It was a small group in the grand scheme of things, but I soon realised how clever some of the technicians in the group were, and I ended up spending quite a few hours a day getting to know these guys. At the same time, I had started to notice that more and more customers at work were asking us to fit parts that they had supplied. Through the conversations I’d had online, I realised that I wasn’t alone in this, and a pattern was emerging.

“In fitting customer-supplied parts and not knowing the origin of those parts, how do we know their quality?”

Steve, Dave and I all agreed that the issues where three-fold. Firstly, there is the loss of profit. Parts make up part of the very tight profit margins a modern forward-thinking heavily investing garage should make, allowing customers to supply parts wouldn’t allow us to keep offering the best service we could. Secondly, there’s the safety aspect. In fitting customer- supplied parts and not knowing the origin of those parts, how do we know their quality? They could be the same parts we would fit but how do we know they are not fake? It’s very hard to build a good reputation and very easy to lose it so why risk fitting poor quality parts to save the customer a small amount of money?

Thirdly, and probably most importantly, we later discovered that public liability insurance providers won’t pay out in the event of something happening where the part has been supplied by a customer.

Spreading the word

So, after various conversations with Dave and Steve, I set up the Facebook group ‘Say NO to Customer Supplied Parts’. We are slowly spreading the word to technicians and customers alike. The group currently has around 1160 members but it’s still growing every day.

In my business, I tend to explain the insurance and safety issue to the customer if they ask now, and we have a large poster in reception as well (which is available via the Facebook group). As a result, I have noticed a decline in the amount of customers asking us to fit their parts. All of this was made possible because of networking via Facebook. Amazing, isn’t it?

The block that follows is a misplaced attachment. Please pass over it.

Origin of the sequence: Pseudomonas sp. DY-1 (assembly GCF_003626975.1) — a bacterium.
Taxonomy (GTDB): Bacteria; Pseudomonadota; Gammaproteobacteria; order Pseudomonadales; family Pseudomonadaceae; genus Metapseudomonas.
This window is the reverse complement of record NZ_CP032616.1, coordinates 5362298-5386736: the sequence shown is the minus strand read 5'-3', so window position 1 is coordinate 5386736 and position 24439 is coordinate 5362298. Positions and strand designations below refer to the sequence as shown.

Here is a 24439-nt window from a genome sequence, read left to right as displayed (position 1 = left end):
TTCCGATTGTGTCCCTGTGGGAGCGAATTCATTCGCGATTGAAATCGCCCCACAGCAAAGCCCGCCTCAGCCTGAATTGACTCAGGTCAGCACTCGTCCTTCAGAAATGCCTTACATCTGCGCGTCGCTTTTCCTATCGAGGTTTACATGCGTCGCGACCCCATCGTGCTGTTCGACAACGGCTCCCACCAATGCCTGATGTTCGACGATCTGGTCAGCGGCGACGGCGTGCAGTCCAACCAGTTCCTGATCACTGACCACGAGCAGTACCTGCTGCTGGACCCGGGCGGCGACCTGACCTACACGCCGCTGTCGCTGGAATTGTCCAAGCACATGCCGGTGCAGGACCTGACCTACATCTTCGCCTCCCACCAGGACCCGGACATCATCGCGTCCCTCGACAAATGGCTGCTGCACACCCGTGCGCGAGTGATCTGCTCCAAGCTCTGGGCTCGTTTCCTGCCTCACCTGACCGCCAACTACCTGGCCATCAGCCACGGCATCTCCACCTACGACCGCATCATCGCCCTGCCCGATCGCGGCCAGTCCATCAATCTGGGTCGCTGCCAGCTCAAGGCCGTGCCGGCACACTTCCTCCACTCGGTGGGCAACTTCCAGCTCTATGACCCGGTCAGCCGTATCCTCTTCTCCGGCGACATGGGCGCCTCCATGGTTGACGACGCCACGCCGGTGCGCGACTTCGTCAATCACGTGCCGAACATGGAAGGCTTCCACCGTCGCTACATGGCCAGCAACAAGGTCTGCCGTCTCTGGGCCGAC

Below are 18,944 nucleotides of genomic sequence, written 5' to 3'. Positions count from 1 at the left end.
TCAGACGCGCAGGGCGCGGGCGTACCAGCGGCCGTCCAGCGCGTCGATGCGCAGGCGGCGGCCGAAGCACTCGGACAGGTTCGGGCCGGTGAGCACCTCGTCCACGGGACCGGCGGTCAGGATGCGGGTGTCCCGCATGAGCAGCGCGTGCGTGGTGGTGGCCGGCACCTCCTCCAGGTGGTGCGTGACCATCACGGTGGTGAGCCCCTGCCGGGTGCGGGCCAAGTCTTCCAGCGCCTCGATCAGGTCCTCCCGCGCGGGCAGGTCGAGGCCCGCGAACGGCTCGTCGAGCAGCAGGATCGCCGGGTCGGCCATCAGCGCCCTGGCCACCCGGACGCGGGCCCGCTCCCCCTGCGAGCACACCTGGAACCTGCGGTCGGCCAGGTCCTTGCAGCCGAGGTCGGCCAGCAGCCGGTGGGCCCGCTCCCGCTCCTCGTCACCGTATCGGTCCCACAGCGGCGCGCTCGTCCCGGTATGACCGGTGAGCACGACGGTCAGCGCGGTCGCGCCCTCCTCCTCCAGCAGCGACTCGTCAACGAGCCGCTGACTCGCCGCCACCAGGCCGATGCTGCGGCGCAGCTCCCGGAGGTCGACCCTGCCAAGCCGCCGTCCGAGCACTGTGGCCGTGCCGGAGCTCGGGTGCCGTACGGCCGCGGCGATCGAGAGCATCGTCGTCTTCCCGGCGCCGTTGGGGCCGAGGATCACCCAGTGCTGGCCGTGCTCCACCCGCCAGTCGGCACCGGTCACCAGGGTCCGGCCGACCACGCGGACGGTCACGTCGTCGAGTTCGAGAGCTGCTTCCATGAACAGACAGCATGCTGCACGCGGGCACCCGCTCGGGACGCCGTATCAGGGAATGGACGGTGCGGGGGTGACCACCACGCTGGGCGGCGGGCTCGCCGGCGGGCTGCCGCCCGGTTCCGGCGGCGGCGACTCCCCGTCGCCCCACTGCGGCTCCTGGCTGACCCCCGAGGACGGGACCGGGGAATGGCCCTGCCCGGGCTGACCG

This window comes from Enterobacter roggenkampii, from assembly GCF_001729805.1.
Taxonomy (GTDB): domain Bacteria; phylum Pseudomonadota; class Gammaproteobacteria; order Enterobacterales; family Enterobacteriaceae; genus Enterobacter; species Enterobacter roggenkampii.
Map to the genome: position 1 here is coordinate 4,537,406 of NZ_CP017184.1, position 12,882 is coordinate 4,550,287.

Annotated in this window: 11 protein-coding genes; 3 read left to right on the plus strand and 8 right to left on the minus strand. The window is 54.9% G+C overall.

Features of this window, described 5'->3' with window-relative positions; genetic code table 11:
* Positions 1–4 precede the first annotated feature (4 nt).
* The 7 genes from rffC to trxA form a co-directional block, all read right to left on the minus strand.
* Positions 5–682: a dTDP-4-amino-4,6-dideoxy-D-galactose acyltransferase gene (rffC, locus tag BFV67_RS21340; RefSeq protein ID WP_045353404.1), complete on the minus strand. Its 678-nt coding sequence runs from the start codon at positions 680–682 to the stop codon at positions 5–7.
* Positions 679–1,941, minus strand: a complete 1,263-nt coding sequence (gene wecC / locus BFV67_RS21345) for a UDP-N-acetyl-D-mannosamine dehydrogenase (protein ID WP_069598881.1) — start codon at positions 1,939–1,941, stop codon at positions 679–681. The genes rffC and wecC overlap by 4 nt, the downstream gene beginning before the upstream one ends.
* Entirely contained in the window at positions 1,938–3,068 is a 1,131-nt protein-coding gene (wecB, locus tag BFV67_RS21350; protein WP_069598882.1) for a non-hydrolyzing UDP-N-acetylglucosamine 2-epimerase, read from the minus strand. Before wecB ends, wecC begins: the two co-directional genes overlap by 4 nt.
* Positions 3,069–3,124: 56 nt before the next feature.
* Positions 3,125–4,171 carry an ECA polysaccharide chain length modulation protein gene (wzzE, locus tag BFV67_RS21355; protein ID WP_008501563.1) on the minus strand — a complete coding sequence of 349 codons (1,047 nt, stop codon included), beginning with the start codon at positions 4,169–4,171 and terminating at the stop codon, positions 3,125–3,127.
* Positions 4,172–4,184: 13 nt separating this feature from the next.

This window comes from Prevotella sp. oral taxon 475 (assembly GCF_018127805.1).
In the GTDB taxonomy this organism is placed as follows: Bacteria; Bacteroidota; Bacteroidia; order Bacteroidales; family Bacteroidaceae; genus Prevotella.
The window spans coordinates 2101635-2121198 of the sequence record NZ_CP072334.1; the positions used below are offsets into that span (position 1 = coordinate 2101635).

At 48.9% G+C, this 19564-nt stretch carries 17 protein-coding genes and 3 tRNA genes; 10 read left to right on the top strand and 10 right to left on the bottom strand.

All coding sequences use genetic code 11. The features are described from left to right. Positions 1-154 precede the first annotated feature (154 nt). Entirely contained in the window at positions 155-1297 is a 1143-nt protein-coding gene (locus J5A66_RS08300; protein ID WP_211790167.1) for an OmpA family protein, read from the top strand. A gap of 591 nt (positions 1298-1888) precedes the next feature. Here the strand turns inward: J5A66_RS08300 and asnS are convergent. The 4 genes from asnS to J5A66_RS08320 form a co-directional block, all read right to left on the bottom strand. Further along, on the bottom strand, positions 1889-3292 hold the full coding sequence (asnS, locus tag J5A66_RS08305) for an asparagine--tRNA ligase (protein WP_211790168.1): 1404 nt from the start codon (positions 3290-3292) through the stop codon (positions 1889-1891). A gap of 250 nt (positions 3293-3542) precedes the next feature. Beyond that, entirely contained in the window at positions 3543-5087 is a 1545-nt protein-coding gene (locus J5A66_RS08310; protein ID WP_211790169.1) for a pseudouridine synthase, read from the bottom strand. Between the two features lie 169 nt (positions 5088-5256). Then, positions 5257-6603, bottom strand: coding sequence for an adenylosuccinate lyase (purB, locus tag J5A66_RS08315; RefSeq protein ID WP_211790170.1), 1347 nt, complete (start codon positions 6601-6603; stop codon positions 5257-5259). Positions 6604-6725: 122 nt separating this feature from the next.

Steven Paterson – Krypton Garage & MOT Centre

Steve is the head technician in a small three-generation family-run garage, with 30 years of experience under his belt.

Gaining momentum

I have been voicing my opinions on fitting customer-supplied parts and the risks involved for about 10 years now. This has been met with a variety of arguments and has led to many heated discussions. However, until recently, both sides of the argument lacked any real evidence, and it wasn’t until Shaun created the Facebook page that garage owners and technicians really did start to research things in a bit more depth.

People began to share excerpts from their insurance policies which showed exclusions of cover if customer-supplied parts were used, and some garages even reported that their policies also excluded the fitting of used tyres.

It quickly became apparent to many technicians that we need to consider the ‘what if’ scenario. What if customer-supplied brake pads you fitted did fail? From a legal standpoint, the garage has little or no chance of winning their case. Many garages believe that getting customers to sign a disclaimer will be their get out of jail free card, when actually it holds no substance at all. As soon as Joe Public gains an awareness of his rights and this starts filtering down to the various forms of social platforms, then I think a lot of garages and technicians could be in for a few unwelcome shocks.

“Many garages believe that getting customers to sign a disclaimer will be their get out of jail free card, when actually it holds no substance at all.”

From a customer’s point of view, of course, there is nothing wrong with buying your own parts. If a customer plans to fit the part themselves, obviously there is cause for concern with safety- related items but there are many competent DIYers out there capable of doing a job correctly. However, our trade seems to be the only one where the public think it’s ok to supply their own parts – they wouldn’t dream of taking their own drink to a pub and asking the bartender to pour it!

The only way is ethics

But putting the legal and insurance liability implications to one side, shouldn’t we as professionals be obliged for both ethical and moral reasons to simply say that we don’t fit parts supplied by the customer? Although that’s perhaps easier said than done, one thing that was highlighted on the Facebook group was how to explain this issue to the customer without offending them. In my garage, we start off with the infamous steak analogy which I heard about almost 10 years ago from Dave Hill. We then follow this up by explaining the legal implications and some example scenarios that could occur. This is usually enough to, at the very least, make a customer understand the ‘why’.

Join the conversation here. 


Related posts